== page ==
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AAR Promotes Technical Procurement, Supply Chain Management at MRO Africa


Aviationpros.com

February 27, 2013

WOOD DALE, Illinois, February 27, 2013 – In a further sign of its commitment to doing business in Africa, a senior executive from global aerospace leader AAR’s (NYSE: AIR) Middle East, Africa and India Operations will participate in a panel focused on technical procurement and supply chain management at the 22nd annual MRO Africa Conference and Exhibition in Addis Ababa, Ethiopia.

On Wednesday, Rahul Shah, Senior Vice President and Managing Director, Middle East, Africa and India Operations, will join the discussion, “Optimizing Technical Procurement and Supply Chain Management,” along with representatives from Kenya Airlines, South African Airways and Air Namibia.

This year, the conference, sponsored by Ethiopian Airlines, is focused on establishing centers of excellence and standardizing aircraft maintenance, repair and overhaul (MRO) capabilities for airline fleets across the African continent. The forum, which opened on Monday, also aims to promote closer technical cooperation between African airlines, as well as develop relationships with aircraft and engine manufacturers, industry suppliers and aviation service and technology firms, such as AAR.

“There are exciting advancements taking place in several African airlines that are poised for complete transformation in the very near term,” Shah said. “As these airlines continue to modernize and add more sophisticated aircraft to their fleets, AAR has the expertise to provide maintenance, repair and supply chain services directly to the airlines and the African aviation industries.”

The annual African aviation conferences are attended by senior government and regulatory bodies, airline and aviation officials; financial institutions; aircraft and engine leasing companies; MRO providers; and other key stakeholders worldwide.

On February 22, AAR Vice President of Government Affairs and Corporate Development Cheryle Jackson joined key government, business and international trade leaders in Washington, D.C., for the “Doing Business in Africa” forum sponsored by the White House Business Council. Jackson was a leader of the breakout session, “How to Get Started in Sub-Saharan Africa.”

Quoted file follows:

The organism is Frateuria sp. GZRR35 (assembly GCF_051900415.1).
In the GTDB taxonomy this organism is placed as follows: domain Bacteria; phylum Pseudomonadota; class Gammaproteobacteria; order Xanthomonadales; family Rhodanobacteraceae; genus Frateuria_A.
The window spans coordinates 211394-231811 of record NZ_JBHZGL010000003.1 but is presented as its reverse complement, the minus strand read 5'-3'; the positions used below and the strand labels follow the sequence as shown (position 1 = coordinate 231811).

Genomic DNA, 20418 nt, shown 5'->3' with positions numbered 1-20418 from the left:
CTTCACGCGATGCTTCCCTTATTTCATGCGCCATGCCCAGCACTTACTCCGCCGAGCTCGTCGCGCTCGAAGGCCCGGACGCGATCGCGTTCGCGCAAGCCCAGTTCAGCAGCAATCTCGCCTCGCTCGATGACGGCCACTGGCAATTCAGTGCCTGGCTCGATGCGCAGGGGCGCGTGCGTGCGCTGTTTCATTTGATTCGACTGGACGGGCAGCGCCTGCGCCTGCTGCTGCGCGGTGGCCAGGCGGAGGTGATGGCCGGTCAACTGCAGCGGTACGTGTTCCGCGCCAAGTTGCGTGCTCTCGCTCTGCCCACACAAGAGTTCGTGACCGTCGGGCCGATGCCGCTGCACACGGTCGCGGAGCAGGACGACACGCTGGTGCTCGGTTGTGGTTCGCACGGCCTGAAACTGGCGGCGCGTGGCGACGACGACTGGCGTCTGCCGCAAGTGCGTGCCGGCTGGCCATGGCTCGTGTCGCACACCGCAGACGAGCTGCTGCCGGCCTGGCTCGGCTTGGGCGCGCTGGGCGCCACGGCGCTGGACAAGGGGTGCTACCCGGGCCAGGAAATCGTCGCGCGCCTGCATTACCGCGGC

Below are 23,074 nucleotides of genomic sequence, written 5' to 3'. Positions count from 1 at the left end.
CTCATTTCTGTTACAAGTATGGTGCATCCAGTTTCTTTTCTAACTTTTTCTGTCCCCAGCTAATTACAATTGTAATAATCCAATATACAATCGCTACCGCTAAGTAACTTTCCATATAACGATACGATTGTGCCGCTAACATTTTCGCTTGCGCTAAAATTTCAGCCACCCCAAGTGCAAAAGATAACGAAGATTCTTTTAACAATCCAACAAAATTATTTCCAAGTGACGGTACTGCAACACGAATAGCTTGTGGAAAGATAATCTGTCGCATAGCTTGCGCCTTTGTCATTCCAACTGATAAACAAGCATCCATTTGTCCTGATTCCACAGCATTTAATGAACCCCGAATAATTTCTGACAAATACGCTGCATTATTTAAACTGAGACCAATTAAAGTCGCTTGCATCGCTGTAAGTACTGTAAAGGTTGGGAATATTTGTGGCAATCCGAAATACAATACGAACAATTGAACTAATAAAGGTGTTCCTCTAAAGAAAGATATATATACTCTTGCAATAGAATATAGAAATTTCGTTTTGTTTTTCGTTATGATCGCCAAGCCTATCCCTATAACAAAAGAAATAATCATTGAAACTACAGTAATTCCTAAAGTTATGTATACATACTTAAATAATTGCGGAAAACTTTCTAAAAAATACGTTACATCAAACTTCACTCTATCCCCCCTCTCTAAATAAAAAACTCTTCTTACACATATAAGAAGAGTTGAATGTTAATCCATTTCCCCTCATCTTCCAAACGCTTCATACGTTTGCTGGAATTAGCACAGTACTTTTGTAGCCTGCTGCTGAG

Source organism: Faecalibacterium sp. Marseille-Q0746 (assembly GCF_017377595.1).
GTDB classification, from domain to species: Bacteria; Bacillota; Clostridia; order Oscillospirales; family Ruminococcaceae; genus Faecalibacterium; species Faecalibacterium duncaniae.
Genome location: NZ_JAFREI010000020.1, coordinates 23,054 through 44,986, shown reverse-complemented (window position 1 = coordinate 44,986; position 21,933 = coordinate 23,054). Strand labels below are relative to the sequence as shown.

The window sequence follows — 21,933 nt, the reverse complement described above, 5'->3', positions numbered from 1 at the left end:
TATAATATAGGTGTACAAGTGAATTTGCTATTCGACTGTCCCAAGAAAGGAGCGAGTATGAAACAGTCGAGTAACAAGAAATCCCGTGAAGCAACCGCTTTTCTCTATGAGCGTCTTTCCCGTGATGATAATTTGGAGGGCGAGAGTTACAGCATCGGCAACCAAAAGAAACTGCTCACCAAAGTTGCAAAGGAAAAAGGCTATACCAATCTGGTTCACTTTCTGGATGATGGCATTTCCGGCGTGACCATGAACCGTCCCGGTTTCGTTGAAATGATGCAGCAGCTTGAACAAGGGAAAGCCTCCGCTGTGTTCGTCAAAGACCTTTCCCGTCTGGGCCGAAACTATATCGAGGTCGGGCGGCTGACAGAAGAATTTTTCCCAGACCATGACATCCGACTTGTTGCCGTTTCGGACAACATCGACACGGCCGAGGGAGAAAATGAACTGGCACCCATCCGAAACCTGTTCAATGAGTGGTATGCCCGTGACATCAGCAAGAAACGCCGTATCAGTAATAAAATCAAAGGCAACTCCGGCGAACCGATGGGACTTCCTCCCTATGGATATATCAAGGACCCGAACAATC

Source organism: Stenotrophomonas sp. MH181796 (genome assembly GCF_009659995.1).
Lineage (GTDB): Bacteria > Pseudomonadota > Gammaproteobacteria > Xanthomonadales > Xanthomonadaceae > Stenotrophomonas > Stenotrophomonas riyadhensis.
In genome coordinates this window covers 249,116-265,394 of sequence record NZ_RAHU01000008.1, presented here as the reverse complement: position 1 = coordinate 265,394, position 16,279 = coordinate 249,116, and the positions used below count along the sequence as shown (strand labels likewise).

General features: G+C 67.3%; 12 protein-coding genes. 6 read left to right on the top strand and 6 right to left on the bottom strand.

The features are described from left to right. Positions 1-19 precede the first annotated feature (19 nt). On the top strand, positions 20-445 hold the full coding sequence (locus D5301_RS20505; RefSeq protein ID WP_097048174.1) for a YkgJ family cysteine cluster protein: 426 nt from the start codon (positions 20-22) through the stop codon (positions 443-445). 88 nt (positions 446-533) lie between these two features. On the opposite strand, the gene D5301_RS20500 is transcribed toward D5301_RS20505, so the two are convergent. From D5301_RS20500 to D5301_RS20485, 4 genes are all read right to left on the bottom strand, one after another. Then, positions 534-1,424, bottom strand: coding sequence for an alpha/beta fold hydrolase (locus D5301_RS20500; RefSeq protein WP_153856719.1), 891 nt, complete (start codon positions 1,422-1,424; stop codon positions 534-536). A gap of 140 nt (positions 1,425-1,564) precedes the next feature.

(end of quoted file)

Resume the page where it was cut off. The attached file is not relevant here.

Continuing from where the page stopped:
About AAR

AAR is a global aerospace and defense contractor that employs more than 6,000 people in 17 countries. Based in Wood Dale, Illinois, AAR supports commercial, government and defense customers through two operating segments: Aviation Services and Technology Products. AAR’s services include inventory management and parts distribution; aircraft maintenance, repair and overhaul; and expeditionary airlift.  AAR’s products include cargo systems and containers; mobility systems and shelters; advanced aerostructures; and command and control systems.  More information can be found atwww.aarcorp.com.

Ethiopia: WFP Buys Record Quantity of Maize From Ethiopian Cooperative Unions


AllAfrica.com

February 26th, 2013

Addis Ababa — The United Nations World Food Programme (WFP) has announced that local farmers cooperatives in Ethiopia have begun delivering the largest amount of maize they have ever sold to WFP, enough to support more than 1.8 million people for a month.

Before the planting season last year, WFP signed forward contracts with 16 cooperative unions in Ethiopia for purchase of more than 28,000 metric tons of maize. The first deliveries on those contracts began arriving at WFP warehouses last week. The maize will be used for WFP relief distributions in Ethiopia.

“Our goal here is to support Ethiopia feeding itself,” said WFP Country Director Abdou Dieng. “Buying food for our Ethiopia operation right here in Ethiopia makes sense in cost-effectiveness, and in providing a boost for the local economy by helping small farmers to get closer to markets.”

This is being done under WFP’s Purchase for Progress initiative (P4P), which is financed by the Bill and Melinda Gates Foundation and implemented in collaboration with the government of Ethiopia through the Agricultural Transformation Agency (ATA).

The forward delivery contracts signed with the cooperatives are one approach the P4P pilot initiative is testing to promote small farmers’ access to markets. To support the cooperatives in fulfilling their contracts, WFP provides technical assistance to farmers associations for storage and post-harvest handling and logistical support. Through agreements with local banks, several agricultural cooperatives were able to use their WFP contracts as collateral for loans to buy new equipment and aggregate more maize from their members.

In Ethiopia, WFP buys food grown locally in two ways: It buys from small-scale farmers and farmer cooperatives through P4P, and also buys large quantities of locally grown commodities through its regular procurement tender process.

In 2012, WFP purchased more than 112,000 metric tons of food in Ethiopia, more than any other country on the continent.

About 90 percent of this food has been used directly for WFP operations within Ethiopia. For example, more than 37 schools taking part in the WFP school meal programme in Ethiopia receive food harvested nearby.

Last year WFP assisted more than six million people throughout Ethiopia, including refugees.

 

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